Tapered Insulation And Whether Or Not You Need It

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When it comes to choosing the best type of roofing to best fit your needs, there is a long list of requirements to consider. Thankfully, the market for roofing has made it so that the options are even more varied. This applies for the roofing itself, and very critically, the insulation on which the roof is placed. Just like roofing, the insulation beneath it comes in a variety of shapes and material, which can be changed to according to demand to fit functionality.

Insulation is important, as it acts as the first measure in temperature regulation for the building. Selection of the insulation material should be determined by the climate the building being roofed is in. Two important criteria to base this on are the ‘C Value’ and the ‘R Value’. The C Value refers to a material’s capacity to transfer heat; specifically, the number of BTU (British Thermal Units) that pass through a square foot of material with a 1-degree temperature difference per defined thickness. The R Value is the measure of a material’s capacity to resist the flow of heat. Metals are good heat conductors, and thus have both low R and C Values.  Even for environments that do not experience extreme variations in temperature, accounting for a building’s heat loss can make the difference in making a building safe and comfortable for long term habitation. Heat is primarily lost through the roof, making insulation a critical factor when setting up roofing insulation.

A popular roofing insulation option that is highly recommended simply because of its shape and structure is tapered insulation. A tapered roofing system is one that has a manufacturer-defined incline or slope. It is not advised to change the incline, say by shearing, but rather use differently inclined insulation panels to fit function and aesthetics.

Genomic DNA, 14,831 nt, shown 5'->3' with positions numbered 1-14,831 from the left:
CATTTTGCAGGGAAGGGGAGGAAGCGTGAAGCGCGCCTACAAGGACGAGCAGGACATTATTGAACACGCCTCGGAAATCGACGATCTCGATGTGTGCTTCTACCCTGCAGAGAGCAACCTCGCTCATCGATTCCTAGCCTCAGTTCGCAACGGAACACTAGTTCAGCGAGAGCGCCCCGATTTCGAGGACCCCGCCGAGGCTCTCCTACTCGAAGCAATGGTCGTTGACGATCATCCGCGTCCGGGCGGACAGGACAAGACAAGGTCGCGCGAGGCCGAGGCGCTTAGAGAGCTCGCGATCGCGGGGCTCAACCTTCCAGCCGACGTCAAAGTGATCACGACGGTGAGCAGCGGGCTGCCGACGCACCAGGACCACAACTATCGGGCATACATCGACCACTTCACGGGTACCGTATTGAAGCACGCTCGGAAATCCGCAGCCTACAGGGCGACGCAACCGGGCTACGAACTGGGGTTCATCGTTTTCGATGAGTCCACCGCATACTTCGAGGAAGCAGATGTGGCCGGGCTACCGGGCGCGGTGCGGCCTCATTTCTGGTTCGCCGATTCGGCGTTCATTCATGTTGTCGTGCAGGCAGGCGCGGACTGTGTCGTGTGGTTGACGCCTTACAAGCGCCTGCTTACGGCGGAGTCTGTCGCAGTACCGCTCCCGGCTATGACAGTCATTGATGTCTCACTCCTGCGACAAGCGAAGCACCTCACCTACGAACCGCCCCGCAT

Tapered Insulation Designs

Among the numerous ways to design a tapered insulation system, the two that take top podium positions in popularity are the two-way and four-way tapered systems. Another major component that goes into tapered insulation design are crickets. Crickets are an application of tapered design used to divert water toward drains. They are typically rhombic (diamond) or triangular, and slope downward to the drainage. Crickets have a much steeper incline than the rest of the tapered insulation, meaning that water will quickly flow off the surface.

Two-Way Tapered System

Built on a flat surface with a low point at a drain or in a drain line, two-way tapered systems have a rectangular design with a low at or near the drain, and high on the roof perimeter, or an elevated (comparatively) drain line. Once the slope has been established, crickets can be installed at the drain -or between the building’s end and the drain to help direct water flow.

Four-Way Tapered System

This configuration is both more preferred and recommended. Water is directed into drainage by typically four tapered surfaces, often inclined at 45 degrees. In most cases, it will not be necessary to install crickets to help direct water flow. This is all a part of value engineering, qualitatively dedicating resources like labor and cost toward components that would bring the greatest benefit to the project at hand, in this case being the insulation.

Benefits Of Tapered Insulation

Installing tapered insulation against other types will reap several benefits in both the short and long term. The most profound benefits to be gained from tapered insulation include:

  • The slope. Extensive engineering and research have been undertaken by many companies to come up with optimal, standardized inclines made to efficiently divert water flow and prevent it from pooling. Water is among the highest causes of roofing damage, seeping into cracks, mixing with gases and particles in the air to make alkaline or acidic mixtures, which can eat away at the roofing and insulation itself. Another hazard is when it freezes when between cracks, making them wider and causing more damage.
  • Heat retention and dissipation. Tapered insulation can be made from a variety of materials, adapted to the needs of the building and its occupants.
  • It is also light, exerting less stress in the building’s support structures, meaning that heavier material can be used to make the roof itself if needed.

Photo by: CRS

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